The Greener NHS ambition to be the first Net Zero health service in the world is a fantastic step forward in the fight to tackle the climate crisis.

With the national goal to reduce the NHS Carbon Footprint to net zero by 2040, the North East and North Cumbria aims to become England’s greenest NHS region by 2030 – less than eight years away. But how are we going to get there? And what is our region doing differently?

Peter Lillie is the Sustainability Innovation Manager at the Academic Health Science Network for the North East and North Cumbria (AHSN NENC) and Innovation SuperNetwork. He is passionate about the net zero ambition and believes strongly in a need to think outside of the box to get there.

In his piece, Peter explores why thinking about things differently is key to unlocking our sustainability potential and explains what we’re doing in the region to go further and faster.

We are seeing very real momentum within healthcare and an impetus to drive change when it comes to the NHS sustainability agenda. The NHS recognises that now is a vital moment in time and it has to make changes; after all, in England, it accounts for 4% of the country’s emissions greenhouse gas emissions[1].

But if we find the right solutions, then the ripple effect across the system will significantly boost the net zero ambition. Net zero has also been written into legislation (as of 1st July, 2022), with the NHS becoming the first health system to do so through the Health and Care Act 2022.There is a key role for innovation within the plans, and a need to work collaboratively with innovators to help meet the net zero targets.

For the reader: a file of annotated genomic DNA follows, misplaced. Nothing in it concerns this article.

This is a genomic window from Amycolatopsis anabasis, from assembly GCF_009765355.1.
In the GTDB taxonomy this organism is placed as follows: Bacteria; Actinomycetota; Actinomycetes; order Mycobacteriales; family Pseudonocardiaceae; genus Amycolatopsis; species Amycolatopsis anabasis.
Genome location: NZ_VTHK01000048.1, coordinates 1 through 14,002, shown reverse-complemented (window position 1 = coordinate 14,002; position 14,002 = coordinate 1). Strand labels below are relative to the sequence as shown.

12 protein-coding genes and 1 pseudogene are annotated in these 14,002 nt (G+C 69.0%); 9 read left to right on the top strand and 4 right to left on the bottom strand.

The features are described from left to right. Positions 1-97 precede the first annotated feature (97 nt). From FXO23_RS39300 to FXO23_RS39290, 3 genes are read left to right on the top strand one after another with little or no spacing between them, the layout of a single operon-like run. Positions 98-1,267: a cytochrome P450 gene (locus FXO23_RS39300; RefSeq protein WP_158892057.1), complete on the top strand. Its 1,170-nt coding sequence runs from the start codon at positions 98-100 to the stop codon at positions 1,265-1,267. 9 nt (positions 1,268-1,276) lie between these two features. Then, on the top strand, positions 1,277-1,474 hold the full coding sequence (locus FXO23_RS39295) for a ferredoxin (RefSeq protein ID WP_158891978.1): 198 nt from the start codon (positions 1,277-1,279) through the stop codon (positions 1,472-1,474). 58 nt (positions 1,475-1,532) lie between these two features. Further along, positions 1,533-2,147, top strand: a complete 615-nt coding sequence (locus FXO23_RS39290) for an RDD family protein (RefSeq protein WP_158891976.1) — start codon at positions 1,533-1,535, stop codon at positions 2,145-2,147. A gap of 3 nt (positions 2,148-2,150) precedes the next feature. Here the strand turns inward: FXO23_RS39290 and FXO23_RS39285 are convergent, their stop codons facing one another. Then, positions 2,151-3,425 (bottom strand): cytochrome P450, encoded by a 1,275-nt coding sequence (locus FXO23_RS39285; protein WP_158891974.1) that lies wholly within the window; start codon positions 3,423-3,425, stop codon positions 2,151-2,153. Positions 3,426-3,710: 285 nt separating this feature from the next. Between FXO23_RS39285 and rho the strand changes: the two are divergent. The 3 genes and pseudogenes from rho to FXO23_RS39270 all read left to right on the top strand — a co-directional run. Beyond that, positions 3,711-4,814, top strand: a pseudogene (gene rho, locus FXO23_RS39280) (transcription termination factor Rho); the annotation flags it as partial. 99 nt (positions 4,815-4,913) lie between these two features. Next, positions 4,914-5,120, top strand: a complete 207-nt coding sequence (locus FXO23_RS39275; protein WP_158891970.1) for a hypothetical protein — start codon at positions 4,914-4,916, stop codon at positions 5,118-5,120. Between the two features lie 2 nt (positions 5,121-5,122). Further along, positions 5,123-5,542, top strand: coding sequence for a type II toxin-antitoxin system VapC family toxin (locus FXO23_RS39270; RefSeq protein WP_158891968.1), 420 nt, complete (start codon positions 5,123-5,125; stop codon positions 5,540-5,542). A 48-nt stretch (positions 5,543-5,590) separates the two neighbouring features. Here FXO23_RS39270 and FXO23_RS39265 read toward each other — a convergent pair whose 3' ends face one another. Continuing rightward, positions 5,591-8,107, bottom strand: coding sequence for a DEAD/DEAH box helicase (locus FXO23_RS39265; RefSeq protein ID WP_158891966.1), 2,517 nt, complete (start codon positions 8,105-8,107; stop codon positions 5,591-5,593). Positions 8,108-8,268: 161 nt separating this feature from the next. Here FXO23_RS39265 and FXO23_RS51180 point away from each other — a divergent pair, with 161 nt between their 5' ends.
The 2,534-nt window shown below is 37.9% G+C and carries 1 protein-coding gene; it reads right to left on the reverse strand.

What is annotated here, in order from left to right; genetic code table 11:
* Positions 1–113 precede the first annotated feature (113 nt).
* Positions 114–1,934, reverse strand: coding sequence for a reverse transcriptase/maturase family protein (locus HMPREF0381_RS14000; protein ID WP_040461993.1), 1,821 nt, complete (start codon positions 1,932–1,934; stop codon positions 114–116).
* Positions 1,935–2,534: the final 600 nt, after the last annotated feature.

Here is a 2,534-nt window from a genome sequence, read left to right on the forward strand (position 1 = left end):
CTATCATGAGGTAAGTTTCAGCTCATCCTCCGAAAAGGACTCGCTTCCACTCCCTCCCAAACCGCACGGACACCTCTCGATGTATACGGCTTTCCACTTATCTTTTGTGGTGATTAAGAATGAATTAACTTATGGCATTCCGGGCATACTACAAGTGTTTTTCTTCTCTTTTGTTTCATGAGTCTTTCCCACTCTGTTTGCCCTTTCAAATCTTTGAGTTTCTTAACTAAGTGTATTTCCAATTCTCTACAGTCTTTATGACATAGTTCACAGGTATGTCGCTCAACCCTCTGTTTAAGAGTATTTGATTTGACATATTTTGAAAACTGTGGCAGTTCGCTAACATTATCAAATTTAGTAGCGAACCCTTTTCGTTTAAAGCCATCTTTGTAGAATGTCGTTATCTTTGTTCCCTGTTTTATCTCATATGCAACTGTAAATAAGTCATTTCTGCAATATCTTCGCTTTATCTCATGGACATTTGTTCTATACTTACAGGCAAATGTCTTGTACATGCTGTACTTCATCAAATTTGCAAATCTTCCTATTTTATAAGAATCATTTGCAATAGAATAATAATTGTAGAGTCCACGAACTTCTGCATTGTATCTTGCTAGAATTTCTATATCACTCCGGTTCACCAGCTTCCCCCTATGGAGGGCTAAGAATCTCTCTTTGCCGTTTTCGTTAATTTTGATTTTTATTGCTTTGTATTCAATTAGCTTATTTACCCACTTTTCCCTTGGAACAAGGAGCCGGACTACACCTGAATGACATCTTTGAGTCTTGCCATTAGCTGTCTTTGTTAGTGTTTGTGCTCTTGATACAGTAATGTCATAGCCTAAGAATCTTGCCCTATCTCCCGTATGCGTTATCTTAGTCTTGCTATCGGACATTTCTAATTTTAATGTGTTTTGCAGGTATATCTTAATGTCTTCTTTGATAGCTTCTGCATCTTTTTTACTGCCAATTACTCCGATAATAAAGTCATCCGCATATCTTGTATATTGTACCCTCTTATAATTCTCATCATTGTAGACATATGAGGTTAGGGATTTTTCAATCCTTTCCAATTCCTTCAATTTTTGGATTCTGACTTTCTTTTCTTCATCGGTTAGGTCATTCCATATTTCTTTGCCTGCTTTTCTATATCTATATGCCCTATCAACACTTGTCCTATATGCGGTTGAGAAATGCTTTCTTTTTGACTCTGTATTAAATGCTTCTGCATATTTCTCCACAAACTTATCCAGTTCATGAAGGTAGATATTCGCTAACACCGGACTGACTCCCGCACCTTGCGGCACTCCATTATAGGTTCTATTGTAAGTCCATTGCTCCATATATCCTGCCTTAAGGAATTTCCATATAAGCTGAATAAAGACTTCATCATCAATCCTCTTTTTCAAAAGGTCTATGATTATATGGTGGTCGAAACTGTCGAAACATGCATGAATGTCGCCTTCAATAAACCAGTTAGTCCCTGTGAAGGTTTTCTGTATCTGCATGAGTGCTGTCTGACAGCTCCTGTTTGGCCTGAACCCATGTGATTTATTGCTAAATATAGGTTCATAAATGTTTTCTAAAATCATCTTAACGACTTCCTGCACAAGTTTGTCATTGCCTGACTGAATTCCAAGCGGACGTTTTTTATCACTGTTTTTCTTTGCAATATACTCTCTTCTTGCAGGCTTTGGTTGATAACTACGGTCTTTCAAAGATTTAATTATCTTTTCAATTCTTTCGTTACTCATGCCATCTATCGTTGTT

Why is it so important?

As healthcare professionals in the North East and North Cumbria, our role is to improve the health and wellbeing of patients within our region. We talk about ‘net zero’ a lot, but what does it actually mean? It will be extremely challenging to eliminate all pollutants within the 2040 timeframe, hence the “net” in net zero is crucial. Net zero means achieving a manageable balance between the greenhouse gases put into the atmosphere and those taken out.

Think about it like a bathtub filling with water – as mankind, we are filling the bathtub (atmosphere) with water (greenhouse gases) and we need to reduce the water level to ensure we don’t overfill the bath with more water than the drain (natural processes) can handle.

Furthermore, when we think of how achieving net zero will improve our lives, we tend to think purely of the environmental impact. While significant, it’s also important to recognise the many health benefits to people. Having a more sustainable NHS means we can tackle health inequalities and prevent ill-health from issues like air pollution. When people are healthier, disease is prevented, and they don’t need as much treatment or medication, which also has a positive effect on the environment because it reduces waste, reduces energy powering equipment, transport emissions and more.

What’s happening in the North East and North Cumbria?

There’s lots of great work already happening in the North East and North Cumbria to make the region the greenest and healthiest in the country by 2030. We’re looking at ways to align that work and there is a strong commitment from health leaders to improve sustainability in our regional healthcare system. For example, hospital trusts in our region are looking at initiatives to improve air quality, reduce energy, create zero-carbon buildings, eliminate environmentally harmful gases, improve biodiversity, reduce waste, switch to renewable electricity, plant trees, and much more. It is fantastic to see everything happening in the North East and North Cumbria and we’re excited about the opportunities presented through the introduction of the ICS’s Green Plan. But, despite some amazing steps forward, we have less than eight years left to reach the net zero ambition in our region; so my view is that we need to become even more disruptive.

What is the AHSN NENC’s role?